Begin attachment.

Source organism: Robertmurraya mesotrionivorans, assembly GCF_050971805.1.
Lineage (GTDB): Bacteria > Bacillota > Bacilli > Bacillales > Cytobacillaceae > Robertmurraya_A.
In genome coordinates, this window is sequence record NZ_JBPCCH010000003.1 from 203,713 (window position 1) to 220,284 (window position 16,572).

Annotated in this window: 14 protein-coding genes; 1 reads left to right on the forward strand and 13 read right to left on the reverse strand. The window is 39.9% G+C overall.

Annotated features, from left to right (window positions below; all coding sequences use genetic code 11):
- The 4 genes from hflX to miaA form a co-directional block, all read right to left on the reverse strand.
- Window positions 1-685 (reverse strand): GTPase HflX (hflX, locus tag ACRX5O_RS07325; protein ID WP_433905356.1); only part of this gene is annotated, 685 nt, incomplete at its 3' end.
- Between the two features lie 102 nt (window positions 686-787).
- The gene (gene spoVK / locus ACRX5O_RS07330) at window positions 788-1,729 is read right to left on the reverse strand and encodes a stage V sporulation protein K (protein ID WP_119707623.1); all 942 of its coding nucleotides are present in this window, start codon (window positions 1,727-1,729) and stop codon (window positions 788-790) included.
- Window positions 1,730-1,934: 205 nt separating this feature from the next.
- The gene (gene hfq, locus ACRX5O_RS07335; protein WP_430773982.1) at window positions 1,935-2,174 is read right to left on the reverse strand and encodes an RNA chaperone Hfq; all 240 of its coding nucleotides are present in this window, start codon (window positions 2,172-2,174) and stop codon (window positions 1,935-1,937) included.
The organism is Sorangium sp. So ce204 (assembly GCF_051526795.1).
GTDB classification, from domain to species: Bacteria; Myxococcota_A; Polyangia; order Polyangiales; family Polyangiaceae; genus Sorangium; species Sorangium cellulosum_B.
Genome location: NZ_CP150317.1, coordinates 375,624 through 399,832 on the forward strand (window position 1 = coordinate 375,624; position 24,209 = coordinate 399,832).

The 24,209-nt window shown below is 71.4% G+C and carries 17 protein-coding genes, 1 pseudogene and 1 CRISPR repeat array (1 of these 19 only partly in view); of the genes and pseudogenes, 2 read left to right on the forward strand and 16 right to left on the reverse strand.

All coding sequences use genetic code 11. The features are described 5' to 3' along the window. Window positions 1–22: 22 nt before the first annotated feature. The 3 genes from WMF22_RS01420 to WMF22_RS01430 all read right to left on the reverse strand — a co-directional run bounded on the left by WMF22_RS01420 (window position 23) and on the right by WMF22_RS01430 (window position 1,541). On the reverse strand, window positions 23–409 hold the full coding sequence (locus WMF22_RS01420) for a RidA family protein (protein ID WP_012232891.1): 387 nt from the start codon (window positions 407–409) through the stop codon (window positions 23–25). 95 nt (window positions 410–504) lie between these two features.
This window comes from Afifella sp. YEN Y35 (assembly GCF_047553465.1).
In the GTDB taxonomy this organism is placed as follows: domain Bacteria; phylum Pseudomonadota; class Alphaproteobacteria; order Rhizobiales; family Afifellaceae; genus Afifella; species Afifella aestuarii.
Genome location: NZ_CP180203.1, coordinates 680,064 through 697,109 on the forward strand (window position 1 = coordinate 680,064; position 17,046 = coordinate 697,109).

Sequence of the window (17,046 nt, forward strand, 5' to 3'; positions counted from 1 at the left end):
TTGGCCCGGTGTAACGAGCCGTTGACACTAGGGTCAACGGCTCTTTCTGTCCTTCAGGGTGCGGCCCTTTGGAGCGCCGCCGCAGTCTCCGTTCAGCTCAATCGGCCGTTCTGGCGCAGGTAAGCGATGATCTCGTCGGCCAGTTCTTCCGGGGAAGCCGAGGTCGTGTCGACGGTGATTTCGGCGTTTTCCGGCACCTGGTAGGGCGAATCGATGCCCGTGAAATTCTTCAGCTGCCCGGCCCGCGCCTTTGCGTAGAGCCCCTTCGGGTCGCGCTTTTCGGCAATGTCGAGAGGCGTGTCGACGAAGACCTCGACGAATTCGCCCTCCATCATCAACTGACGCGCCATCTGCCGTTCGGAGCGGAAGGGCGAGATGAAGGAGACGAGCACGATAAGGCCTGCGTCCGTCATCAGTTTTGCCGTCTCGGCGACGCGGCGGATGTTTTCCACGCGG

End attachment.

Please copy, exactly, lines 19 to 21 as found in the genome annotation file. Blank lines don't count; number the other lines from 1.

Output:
Genome location: NZ_CP180203.1, coordinates 680,064 through 697,109 on the forward strand (window position 1 = coordinate 680,064; position 17,046 = coordinate 697,109).

Sequence of the window (17,046 nt, forward strand, 5' to 3'; positions counted from 1 at the left end):
TTGGCCCGGTGTAACGAGCCGTTGACACTAGGGTCAACGGCTCTTTCTGTCCTTCAGGGTGCGGCCCTTTGGAGCGCCGCCGCAGTCTCCGTTCAGCTCAATCGGCCGTTCTGGCGCAGGTAAGCGATGATCTCGTCGGCCAGTTCTTCCGGGGAAGCCGAGGTCGTGTCGACGGTGATTTCGGCGTTTTCCGGCACCTGGTAGGGCGAATCGATGCCCGTGAAATTCTTCAGCTGCCCGGCCCGCGCCTTTGCGTAGAGCCCCTTCGGGTCGCGCTTTTCGGCAATGTCGAGAGGCGTGTCGACGAAGACCTCGACGAATTCGCCCTCCATCATCAACTGACGCGCCATCTGCCGTTCGGAGCGGAAGGGCGAGATGAAGGAGACGAGCACGATAAGGCCTGCGTCCGTCATCAGTTTTGCCGTCTCGGCGACGCGGCGGATGTTTTCCACGCGG